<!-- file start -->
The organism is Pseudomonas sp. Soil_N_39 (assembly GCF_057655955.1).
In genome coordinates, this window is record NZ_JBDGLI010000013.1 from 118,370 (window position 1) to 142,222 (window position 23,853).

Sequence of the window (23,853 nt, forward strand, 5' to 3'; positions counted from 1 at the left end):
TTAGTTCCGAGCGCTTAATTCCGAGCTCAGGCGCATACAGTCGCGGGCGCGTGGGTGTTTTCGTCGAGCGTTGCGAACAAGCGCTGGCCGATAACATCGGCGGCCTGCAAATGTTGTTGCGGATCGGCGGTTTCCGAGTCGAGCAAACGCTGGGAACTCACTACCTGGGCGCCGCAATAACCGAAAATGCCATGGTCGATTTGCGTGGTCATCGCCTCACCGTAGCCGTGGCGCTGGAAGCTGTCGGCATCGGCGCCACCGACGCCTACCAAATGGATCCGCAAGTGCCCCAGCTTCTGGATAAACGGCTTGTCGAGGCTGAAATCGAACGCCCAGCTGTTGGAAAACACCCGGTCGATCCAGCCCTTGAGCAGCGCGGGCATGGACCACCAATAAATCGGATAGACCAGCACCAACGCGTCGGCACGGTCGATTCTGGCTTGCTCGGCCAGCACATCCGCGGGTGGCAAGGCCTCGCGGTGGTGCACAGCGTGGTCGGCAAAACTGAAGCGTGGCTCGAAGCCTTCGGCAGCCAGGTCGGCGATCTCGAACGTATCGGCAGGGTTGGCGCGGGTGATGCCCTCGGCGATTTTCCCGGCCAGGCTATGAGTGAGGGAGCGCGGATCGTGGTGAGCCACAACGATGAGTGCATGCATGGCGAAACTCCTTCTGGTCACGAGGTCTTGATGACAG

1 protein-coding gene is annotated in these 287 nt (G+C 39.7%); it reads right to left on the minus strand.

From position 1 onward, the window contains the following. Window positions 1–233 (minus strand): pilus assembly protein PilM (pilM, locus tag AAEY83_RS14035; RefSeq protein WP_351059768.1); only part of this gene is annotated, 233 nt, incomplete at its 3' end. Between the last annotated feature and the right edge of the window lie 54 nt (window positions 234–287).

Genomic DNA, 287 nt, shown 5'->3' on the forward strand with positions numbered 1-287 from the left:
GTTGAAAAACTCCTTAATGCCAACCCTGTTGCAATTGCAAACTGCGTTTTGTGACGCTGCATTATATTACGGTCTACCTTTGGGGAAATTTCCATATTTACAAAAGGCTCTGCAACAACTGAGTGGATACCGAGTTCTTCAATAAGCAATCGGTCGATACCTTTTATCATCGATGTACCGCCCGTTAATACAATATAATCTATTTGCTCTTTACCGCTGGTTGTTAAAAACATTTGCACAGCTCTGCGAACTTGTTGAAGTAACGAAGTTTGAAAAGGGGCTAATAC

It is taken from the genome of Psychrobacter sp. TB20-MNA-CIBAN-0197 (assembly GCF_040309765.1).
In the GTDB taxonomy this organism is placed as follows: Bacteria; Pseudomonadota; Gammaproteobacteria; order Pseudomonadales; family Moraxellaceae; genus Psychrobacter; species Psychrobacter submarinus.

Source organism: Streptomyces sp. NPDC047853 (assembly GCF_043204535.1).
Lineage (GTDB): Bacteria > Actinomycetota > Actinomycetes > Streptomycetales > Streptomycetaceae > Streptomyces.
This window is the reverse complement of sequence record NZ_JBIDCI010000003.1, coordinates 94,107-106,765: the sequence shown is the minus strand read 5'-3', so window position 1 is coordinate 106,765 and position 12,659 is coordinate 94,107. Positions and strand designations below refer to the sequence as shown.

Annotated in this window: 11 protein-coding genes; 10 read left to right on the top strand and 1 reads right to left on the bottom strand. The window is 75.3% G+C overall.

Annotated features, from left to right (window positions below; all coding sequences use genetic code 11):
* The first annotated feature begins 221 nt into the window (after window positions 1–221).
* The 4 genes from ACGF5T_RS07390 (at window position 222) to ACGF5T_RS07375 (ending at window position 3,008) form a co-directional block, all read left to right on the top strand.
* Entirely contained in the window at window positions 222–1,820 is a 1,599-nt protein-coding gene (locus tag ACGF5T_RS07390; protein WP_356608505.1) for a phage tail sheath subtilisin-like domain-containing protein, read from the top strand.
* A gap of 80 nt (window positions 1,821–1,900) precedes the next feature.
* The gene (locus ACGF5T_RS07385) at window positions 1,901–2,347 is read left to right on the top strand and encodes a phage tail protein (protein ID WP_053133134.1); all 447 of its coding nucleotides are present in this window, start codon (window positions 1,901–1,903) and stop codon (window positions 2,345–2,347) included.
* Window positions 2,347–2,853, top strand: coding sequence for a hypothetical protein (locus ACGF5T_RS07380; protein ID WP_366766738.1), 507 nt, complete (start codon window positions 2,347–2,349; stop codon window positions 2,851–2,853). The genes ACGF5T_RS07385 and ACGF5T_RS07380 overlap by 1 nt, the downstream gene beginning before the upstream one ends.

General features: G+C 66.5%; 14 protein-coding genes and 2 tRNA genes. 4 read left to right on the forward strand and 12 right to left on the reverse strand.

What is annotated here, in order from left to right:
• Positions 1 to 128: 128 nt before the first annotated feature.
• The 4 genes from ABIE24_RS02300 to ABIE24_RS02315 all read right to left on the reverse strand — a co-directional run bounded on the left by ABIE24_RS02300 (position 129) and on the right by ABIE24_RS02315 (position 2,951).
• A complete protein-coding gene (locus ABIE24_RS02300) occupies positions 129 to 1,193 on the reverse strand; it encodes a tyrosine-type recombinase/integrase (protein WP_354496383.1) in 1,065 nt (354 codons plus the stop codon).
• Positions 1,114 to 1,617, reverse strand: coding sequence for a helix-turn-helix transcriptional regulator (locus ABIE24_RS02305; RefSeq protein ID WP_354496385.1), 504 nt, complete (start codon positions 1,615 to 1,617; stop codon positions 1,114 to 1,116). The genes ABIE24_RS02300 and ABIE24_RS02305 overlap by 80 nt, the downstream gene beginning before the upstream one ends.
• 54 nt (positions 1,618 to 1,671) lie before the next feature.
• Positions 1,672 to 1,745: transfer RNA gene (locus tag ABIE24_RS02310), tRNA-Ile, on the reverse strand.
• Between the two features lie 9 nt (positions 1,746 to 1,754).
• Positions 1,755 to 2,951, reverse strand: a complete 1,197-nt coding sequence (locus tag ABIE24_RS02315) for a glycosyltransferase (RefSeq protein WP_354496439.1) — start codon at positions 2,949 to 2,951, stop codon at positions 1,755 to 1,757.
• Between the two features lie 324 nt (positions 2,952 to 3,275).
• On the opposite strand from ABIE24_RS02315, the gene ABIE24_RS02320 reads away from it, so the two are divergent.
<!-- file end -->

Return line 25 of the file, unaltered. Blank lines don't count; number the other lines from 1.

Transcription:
• The 4 genes from ABIE24_RS02300 to ABIE24_RS02315 all read right to left on the reverse strand — a co-directional run bounded on the left by ABIE24_RS02300 (position 129) and on the right by ABIE24_RS02315 (position 2,951).